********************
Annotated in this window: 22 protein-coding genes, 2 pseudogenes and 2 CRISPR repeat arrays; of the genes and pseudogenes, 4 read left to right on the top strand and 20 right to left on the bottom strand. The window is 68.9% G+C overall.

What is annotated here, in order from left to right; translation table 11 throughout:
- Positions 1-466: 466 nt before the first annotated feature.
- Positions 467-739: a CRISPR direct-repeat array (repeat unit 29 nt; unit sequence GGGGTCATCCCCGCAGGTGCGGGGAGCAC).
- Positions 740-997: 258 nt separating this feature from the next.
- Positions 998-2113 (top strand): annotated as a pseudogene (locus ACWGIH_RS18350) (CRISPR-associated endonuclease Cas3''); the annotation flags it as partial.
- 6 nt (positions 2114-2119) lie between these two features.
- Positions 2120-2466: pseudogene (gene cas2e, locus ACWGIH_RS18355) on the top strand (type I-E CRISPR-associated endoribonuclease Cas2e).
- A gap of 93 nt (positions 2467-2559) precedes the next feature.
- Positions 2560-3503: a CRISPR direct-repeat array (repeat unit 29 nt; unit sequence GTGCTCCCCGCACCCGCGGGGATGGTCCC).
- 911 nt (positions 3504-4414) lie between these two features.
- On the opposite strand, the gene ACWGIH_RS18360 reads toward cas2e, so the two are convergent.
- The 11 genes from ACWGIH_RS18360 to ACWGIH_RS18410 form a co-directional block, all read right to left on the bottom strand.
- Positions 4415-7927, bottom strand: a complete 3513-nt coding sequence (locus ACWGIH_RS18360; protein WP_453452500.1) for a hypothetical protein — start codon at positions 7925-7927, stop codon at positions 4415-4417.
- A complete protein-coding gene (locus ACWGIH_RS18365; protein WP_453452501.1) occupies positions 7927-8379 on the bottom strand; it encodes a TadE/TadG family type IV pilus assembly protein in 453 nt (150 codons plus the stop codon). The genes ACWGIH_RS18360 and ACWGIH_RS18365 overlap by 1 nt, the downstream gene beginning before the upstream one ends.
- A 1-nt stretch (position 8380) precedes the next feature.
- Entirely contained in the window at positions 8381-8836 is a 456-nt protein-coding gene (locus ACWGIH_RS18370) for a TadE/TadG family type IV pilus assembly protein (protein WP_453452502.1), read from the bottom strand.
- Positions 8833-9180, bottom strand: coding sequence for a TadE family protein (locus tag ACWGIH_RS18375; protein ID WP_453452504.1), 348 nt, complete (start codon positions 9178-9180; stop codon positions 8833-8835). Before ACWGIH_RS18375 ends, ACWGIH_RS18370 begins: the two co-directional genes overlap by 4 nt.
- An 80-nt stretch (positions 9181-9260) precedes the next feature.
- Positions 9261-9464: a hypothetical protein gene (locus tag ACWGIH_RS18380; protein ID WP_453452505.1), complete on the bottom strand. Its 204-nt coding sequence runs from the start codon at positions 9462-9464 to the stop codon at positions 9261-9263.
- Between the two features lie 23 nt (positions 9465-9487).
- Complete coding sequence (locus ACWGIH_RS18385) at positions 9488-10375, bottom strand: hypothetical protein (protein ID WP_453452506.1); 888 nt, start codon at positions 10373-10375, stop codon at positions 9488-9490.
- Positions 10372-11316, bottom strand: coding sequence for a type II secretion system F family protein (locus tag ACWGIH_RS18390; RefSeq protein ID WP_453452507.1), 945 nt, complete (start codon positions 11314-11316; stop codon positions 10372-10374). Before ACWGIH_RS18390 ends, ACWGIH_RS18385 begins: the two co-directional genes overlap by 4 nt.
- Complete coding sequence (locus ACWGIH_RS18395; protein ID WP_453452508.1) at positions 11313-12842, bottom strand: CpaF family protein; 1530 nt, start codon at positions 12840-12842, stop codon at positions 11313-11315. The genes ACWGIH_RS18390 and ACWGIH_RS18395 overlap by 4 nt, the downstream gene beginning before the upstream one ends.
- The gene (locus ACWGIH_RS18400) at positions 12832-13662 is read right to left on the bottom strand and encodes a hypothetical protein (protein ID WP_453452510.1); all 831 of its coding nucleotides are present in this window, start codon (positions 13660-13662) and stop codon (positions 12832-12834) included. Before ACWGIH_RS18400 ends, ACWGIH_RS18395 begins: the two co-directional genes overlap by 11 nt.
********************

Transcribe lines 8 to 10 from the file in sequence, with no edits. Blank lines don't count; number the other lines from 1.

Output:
- Positions 2120-2466: pseudogene (gene cas2e, locus ACWGIH_RS18355) on the top strand (type I-E CRISPR-associated endoribonuclease Cas2e).
- A gap of 93 nt (positions 2467-2559) precedes the next feature.
- Positions 2560-3503: a CRISPR direct-repeat array (repeat unit 29 nt; unit sequence GTGCTCCCCGCACCCGCGGGGATGGTCCC).